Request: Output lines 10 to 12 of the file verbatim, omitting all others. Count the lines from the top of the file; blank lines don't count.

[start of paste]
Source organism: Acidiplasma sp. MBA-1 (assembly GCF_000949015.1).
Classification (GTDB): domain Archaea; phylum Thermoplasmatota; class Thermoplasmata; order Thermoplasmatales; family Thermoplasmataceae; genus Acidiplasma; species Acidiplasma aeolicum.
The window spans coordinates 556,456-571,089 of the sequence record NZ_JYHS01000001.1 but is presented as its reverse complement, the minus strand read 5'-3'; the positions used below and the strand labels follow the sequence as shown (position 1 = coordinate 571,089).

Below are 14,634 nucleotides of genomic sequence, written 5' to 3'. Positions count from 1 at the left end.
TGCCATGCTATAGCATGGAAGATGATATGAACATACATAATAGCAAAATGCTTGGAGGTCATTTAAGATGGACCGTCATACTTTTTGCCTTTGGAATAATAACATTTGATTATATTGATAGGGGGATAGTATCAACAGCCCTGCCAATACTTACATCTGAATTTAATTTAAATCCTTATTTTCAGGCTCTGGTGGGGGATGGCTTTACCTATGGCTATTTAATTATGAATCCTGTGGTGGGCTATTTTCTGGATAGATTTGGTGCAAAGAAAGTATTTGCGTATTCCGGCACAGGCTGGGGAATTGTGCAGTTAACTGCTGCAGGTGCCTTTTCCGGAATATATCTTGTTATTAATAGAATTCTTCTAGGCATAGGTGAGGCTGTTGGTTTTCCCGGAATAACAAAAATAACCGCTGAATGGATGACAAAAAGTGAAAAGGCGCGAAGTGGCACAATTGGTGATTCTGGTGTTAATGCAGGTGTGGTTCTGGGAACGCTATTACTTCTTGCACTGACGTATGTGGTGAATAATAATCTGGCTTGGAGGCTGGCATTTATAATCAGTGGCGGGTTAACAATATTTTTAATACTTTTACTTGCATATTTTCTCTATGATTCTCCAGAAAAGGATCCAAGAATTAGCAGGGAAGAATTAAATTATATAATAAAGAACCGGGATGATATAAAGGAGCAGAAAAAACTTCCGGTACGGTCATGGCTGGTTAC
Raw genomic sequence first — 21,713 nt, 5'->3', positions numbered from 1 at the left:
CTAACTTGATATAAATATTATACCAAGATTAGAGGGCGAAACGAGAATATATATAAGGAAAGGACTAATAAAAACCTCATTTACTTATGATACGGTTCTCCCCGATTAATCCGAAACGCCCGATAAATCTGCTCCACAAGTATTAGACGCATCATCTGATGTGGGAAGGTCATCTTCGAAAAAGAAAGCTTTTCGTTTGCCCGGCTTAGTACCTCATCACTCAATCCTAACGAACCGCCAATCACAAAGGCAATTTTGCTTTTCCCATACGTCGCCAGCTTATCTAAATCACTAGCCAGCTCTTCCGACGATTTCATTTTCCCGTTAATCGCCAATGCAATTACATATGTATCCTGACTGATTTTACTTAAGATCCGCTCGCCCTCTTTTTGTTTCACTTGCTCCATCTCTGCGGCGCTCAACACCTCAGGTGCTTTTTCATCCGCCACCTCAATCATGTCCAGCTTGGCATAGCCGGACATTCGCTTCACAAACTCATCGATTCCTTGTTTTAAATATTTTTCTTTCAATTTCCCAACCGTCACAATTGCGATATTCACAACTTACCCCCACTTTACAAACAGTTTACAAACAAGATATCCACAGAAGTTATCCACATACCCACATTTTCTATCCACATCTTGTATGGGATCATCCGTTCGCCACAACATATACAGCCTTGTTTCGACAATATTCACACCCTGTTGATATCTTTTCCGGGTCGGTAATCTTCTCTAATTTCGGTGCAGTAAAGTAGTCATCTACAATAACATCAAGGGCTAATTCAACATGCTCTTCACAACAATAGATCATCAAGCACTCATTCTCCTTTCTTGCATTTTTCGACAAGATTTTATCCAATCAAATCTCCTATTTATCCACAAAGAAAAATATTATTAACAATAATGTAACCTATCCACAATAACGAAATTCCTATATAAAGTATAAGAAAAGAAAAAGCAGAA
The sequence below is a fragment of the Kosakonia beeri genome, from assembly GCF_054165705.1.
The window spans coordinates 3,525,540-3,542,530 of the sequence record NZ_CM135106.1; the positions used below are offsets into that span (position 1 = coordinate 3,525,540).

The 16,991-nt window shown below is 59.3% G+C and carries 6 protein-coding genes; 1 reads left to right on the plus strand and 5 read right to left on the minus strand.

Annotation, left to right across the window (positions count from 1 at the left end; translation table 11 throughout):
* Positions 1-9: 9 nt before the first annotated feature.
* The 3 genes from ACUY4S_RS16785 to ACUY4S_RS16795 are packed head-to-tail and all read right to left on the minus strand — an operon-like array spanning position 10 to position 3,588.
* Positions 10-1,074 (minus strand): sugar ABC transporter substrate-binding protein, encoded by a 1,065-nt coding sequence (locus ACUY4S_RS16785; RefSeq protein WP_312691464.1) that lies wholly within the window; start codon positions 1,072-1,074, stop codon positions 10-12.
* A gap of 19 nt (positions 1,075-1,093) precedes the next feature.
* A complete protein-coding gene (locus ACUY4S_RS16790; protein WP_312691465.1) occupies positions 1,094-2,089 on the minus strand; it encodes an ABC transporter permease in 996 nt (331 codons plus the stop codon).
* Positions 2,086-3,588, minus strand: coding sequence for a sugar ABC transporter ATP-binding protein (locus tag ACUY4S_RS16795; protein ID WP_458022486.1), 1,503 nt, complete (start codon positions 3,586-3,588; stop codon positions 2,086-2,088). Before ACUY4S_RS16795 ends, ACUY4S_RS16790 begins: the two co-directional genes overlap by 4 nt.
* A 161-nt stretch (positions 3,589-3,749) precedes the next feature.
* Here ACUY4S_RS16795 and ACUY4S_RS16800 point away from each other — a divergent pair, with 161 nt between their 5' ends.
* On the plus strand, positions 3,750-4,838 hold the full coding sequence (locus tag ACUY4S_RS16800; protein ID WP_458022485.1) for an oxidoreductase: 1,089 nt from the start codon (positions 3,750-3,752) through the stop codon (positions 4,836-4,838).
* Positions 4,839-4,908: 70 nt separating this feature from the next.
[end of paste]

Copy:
The 16,991-nt window shown below is 59.3% G+C and carries 6 protein-coding genes; 1 reads left to right on the plus strand and 5 read right to left on the minus strand.

Annotation, left to right across the window (positions count from 1 at the left end; translation table 11 throughout):
* Positions 1-9: 9 nt before the first annotated feature.